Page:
File this under your ‘good uses for 3D printing’ stack. The Local Motors Lab Team has been actively using the MakerBot Replicator 2 3D Printer to print prototypes, scale-down versions of parts, and smaller replicated pieces. Lo and behold, one of these sample parts actually found it’s way onto the Rally Fighter as a final production part. How did the Local Motors team optimize 3D printing on a consumer-level 3D printer for a final production part?

Makerbot x Local Motors

YouTube video

The current stock side mirrors on the Rally Fighter are slightly modified from the Dodge Challenger’s design. The modification came in the form of an integrated 1” machined mirror extension that allowed the driver’s field of view to extend around the wide body of the Rally Fighter. These 1” extensions proved to be both time consuming and expensive to produce.





Thanks to the DIY-spirit that is ultimately responsible for the entire Rally Fighter from wheels to engine, the LM Labs found a DIY solution with the $2,200 desktop 3D printer. After enough testing the team was able to print the 1” extension with the appropriate curvature and were able to fit it accurately to the existing side mirror design. After the vehicle undergoes a wrap, the extension is hidden and seamless.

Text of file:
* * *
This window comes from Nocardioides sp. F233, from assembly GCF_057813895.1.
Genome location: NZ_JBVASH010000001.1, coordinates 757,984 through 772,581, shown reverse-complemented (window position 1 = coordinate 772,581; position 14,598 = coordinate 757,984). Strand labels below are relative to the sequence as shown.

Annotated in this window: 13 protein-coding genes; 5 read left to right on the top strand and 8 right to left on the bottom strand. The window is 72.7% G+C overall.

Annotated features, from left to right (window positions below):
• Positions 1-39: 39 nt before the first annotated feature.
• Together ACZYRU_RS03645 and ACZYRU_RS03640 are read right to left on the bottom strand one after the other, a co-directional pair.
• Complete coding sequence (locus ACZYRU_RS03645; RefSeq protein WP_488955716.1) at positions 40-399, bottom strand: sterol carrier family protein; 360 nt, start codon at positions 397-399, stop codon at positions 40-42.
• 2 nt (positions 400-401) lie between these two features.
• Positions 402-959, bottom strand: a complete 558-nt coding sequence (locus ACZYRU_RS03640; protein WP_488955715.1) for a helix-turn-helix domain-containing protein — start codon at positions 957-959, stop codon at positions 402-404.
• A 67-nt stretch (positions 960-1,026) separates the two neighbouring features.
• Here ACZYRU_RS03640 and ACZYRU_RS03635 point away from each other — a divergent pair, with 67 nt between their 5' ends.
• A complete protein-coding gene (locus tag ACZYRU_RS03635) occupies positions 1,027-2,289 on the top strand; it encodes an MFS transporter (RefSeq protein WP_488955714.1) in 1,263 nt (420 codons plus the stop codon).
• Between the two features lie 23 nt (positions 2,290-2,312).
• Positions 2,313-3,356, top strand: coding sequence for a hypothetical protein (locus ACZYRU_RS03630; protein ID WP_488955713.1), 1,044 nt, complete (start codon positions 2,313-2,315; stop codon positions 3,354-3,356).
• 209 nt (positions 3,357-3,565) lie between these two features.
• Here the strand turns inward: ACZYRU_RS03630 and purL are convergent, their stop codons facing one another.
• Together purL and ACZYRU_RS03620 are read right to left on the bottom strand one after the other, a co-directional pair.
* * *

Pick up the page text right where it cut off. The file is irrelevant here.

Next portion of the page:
via Local Motors


Simon is a Brooklyn-based industrial designer and Managing Editor of EVD Media. When he finds the time to design, his focus is on helping startups develop branding and design solutions to realize their product design vision. In addition to his work at Nike and various other clients, he is the main reason anything gets done at EvD Media. He once wrestled an Alaskan alligator buzzard to the ground with his bare hands… to rescue Josh.